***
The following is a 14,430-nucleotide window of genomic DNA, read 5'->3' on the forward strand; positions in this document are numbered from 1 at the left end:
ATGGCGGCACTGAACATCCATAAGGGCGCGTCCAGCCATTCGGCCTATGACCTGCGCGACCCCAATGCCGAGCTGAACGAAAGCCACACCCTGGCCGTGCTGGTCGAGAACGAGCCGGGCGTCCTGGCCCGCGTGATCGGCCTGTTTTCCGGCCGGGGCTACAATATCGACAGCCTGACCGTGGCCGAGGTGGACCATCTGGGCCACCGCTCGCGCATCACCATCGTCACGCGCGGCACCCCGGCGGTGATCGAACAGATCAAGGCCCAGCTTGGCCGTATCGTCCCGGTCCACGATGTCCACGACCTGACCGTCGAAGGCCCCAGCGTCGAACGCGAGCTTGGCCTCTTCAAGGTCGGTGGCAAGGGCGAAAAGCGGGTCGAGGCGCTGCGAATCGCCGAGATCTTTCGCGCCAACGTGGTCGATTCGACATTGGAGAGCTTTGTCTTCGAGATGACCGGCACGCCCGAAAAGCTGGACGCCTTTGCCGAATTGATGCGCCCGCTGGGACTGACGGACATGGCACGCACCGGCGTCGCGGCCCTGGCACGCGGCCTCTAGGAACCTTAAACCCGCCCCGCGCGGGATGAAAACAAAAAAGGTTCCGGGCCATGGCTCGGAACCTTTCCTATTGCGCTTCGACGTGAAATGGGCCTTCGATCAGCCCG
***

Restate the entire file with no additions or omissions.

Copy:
The following is a 14,430-nucleotide window of genomic DNA, read 5'->3' on the forward strand; positions in this document are numbered from 1 at the left end:
ATGGCGGCACTGAACATCCATAAGGGCGCGTCCAGCCATTCGGCCTATGACCTGCGCGACCCCAATGCCGAGCTGAACGAAAGCCACACCCTGGCCGTGCTGGTCGAGAACGAGCCGGGCGTCCTGGCCCGCGTGATCGGCCTGTTTTCCGGCCGGGGCTACAATATCGACAGCCTGACCGTGGCCGAGGTGGACCATCTGGGCCACCGCTCGCGCATCACCATCGTCACGCGCGGCACCCCGGCGGTGATCGAACAGATCAAGGCCCAGCTTGGCCGTATCGTCCCGGTCCACGATGTCCACGACCTGACCGTCGAAGGCCCCAGCGTCGAACGCGAGCTTGGCCTCTTCAAGGTCGGTGGCAAGGGCGAAAAGCGGGTCGAGGCGCTGCGAATCGCCGAGATCTTTCGCGCCAACGTGGTCGATTCGACATTGGAGAGCTTTGTCTTCGAGATGACCGGCACGCCCGAAAAGCTGGACGCCTTTGCCGAATTGATGCGCCCGCTGGGACTGACGGACATGGCACGCACCGGCGTCGCGGCCCTGGCACGCGGCCTCTAGGAACCTTAAACCCGCCCCGCGCGGGATGAAAACAAAAAAGGTTCCGGGCCATGGCTCGGAACCTTTCCTATTGCGCTTCGACGTGAAATGGGCCTTCGATCAGCCCG